Spa nudity: Are we just that modest, ashamed of our body, or is it something else?

Avianca and I visited Burke Williams about two weeks ago to celebrate my birthday and for much needed R&R. As we walked to our lockers, we encountered two fully exposed women changing into their clothes. Nothing odd about that…. After all, we are in the women’s spa area. We proceeded to our lockers to change our clothes by removing our outer garments, immediately placing on a robe, and then removing our bra and panties. We tightly closed our robes and walked over to the waiting area for our masseuse.

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Photo credit: Diva Scribe

My 50 minute Burke Williams Massage was excellent! It definitely reminded me of how important it is to make time to take care of your mind, body, and spirit. I really wished that I could have purchased the 80 minute massage, but anyway I digress… I returned to the women’s area to search for my sister after my massage. Not finding her, I decided to take a shower so I can enjoy the other amenities of the facility. I tried to find her again after showering. I noticed a younger female, that I initially thought was Avianca, near the locker area. I realized it wasn’t her, but I instantly picked up on one thing about this young woman; her apparent unease about changing in an open area.   Her swift movements to cover up as quickly as she could were awkwardly familiar, but I hurried along not fully formulating my thoughts.

Still not finding my sister, I made my way to the sauna. I thought the sauna was empty so I reveled in the idea of being alone in my thoughts and even considered removing my towel while I was in the sauna. I opened the door only to see a naked woman lying on the floor with her legs propped up on the wall. Excuse me, I thought as I scurried past her and sat at the top landing tightly pulling my towel around me.  Moments later, I noticed the same young female from the locker area outside the sauna. She had a towel wrapped around her and it appeared that she also had on either her under garments or a bathing suit. She looked as if she was trying to decide where to go next. Interestingly, I pretty much predicted what would happen in the next few minutes. The young lady decided to come into the sauna, because from her viewpoint, I was the only person in the room; however, as soon as she opened the door, she also noticed the naked woman lying on the floor. She quickly turned around and walked out.

It was after this observation in the sauna that I began to think about my past experiences and cultural differences I’ve noticed around spa nudity. I’ve been to the day spa numerous times either by myself or with friends/family for various reasons. Based on my experiences, it seems that Caucasian women tend to be more comfortable with being naked while women of color, particularly African-American women, are not. Of course, this doesn’t mean that every Caucasian woman walks around as free as the day they were born or conversely every woman of color spends their spa time covered up like a complete shrewd. Additionally, research shows that Americans generally have more conservative views around nudity; and therefore, are more modest about being so in a spa setting  when compared to other countries.  However, over the years and as I witnessed that day, I’ve noted this “modesty phenomenon” more so with minority women. The lingering question percolating in my mind, especially as we are reflecting on self appreciation and love for our bodies this week, is why is this the case?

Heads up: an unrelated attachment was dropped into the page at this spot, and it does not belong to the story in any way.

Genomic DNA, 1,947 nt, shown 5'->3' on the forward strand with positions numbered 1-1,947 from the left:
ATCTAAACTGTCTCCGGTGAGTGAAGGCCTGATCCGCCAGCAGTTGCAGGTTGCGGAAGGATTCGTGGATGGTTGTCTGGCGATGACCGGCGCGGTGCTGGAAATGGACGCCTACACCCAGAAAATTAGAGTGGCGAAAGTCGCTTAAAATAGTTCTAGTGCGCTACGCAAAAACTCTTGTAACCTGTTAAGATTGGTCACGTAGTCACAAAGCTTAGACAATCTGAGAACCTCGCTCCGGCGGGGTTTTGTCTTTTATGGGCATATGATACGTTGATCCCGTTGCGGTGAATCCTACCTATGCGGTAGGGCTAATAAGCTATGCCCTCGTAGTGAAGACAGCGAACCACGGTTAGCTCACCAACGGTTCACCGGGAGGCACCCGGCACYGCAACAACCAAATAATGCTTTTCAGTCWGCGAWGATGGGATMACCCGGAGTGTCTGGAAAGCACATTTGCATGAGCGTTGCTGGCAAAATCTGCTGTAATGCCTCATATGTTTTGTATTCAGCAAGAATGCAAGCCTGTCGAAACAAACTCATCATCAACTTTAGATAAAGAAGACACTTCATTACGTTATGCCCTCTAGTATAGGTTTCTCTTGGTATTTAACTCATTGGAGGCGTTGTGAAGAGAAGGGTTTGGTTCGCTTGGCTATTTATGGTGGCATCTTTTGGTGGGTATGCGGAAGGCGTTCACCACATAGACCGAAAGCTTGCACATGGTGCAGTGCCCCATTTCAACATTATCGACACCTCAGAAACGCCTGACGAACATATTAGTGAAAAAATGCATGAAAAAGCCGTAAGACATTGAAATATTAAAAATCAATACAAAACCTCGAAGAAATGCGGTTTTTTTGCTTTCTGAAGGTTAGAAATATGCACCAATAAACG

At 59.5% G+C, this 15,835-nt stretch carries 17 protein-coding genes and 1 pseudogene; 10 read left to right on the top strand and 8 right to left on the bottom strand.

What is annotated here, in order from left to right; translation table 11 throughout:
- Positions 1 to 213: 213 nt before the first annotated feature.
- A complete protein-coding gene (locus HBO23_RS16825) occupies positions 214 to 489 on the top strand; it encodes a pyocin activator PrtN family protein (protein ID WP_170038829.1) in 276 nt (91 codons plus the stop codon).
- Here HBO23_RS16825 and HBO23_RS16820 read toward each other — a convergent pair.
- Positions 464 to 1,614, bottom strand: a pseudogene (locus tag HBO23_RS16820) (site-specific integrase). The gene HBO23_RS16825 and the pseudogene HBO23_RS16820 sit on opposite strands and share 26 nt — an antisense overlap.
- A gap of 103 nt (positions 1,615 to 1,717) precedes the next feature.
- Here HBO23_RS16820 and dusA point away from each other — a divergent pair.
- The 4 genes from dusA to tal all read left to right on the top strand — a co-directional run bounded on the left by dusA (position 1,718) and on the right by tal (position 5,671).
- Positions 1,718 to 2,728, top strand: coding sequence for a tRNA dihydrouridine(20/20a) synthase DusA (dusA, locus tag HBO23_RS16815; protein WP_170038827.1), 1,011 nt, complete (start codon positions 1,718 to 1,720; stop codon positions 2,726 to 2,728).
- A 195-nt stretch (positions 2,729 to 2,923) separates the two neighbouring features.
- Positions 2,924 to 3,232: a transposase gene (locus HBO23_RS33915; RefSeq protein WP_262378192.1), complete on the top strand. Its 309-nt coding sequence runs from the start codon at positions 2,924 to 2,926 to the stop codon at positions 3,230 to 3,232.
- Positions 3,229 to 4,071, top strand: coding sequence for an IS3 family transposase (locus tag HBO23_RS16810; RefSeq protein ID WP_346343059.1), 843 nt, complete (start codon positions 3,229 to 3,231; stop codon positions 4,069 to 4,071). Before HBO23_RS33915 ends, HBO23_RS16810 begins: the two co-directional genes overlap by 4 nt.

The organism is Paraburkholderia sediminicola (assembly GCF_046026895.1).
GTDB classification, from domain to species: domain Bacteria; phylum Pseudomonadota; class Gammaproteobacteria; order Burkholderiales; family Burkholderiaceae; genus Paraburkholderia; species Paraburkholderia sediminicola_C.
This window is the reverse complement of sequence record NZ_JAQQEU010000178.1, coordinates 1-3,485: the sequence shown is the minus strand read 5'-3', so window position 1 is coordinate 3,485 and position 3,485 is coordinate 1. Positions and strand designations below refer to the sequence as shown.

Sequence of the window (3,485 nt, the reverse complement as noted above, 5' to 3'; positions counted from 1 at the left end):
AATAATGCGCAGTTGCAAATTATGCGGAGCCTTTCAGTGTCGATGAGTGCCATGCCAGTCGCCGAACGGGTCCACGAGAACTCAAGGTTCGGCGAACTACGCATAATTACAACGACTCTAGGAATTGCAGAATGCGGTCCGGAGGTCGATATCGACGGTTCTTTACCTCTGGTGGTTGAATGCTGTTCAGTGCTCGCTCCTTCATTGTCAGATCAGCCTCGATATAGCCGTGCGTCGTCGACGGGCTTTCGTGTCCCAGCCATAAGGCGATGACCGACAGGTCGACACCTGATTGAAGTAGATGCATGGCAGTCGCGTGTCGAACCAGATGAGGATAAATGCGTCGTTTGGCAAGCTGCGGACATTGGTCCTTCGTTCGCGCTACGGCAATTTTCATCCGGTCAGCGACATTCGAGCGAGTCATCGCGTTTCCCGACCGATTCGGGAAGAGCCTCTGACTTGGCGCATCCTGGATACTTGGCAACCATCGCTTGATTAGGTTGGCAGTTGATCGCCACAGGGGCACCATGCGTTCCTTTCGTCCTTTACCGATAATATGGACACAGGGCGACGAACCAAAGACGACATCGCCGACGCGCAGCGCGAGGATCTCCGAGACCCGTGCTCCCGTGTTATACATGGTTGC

I thought about this further as I reflected on my most recent actions in the spa prior to my massage. My sister and I didn’t leisurely take off all our clothes and then put on our robes. To avoid full disclosure, we removed our undergarments only AFTER the robe was in place. In essence, our behavior was very similar to the other African-American female which is why I could identify it so quickly. Even after the massage, I considered removing my towel once in the sauna, but changed my mind once I saw the naked woman lying on the floor. Why did I change my mind? She wasn’t paying attention to me nor was I paying any more attention to her than I needed to ensure that I didn’t trip over her while walking to where I wanted to sit.

My sister and I talked about it once I finally found her in the steam room. Why are we, as African-American women, modest about our body? Is it just a L.A. or West Coast thing? Are we ashamed? Are there underlying ramifications from historical injustices that have been passed along through generations thus making us generally more modest and uncomfortable with nudity? Did our moms tell us it wasn’t hygienic to walk around the spa or use its amenities while naked?  Are we concerned about what other women may think about us being naked (although they are naked too)? Are we so victimized by objectification and sexualization that we have internalized this to be modest about our bodies even when we are in a relatively safe space away from that level of scrutiny?

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Photo Credit: Kevin “Wak” Williams

We couldn’t come up with a definitive answer as maybe it could be none of those reasons or a little bit of all of them. It was at that point I felt liberated by our conversation so I removed my towel while in the steam room. This actually wasn’t a major stand given that the only person in the room has seen me naked throughout the years anyway (lol). I will say that I was a little less conservative in my approach to changing back into my clothes. Maybe next time, I’ll forego the towel when entering the sauna or steam room regardless of who is in the room.

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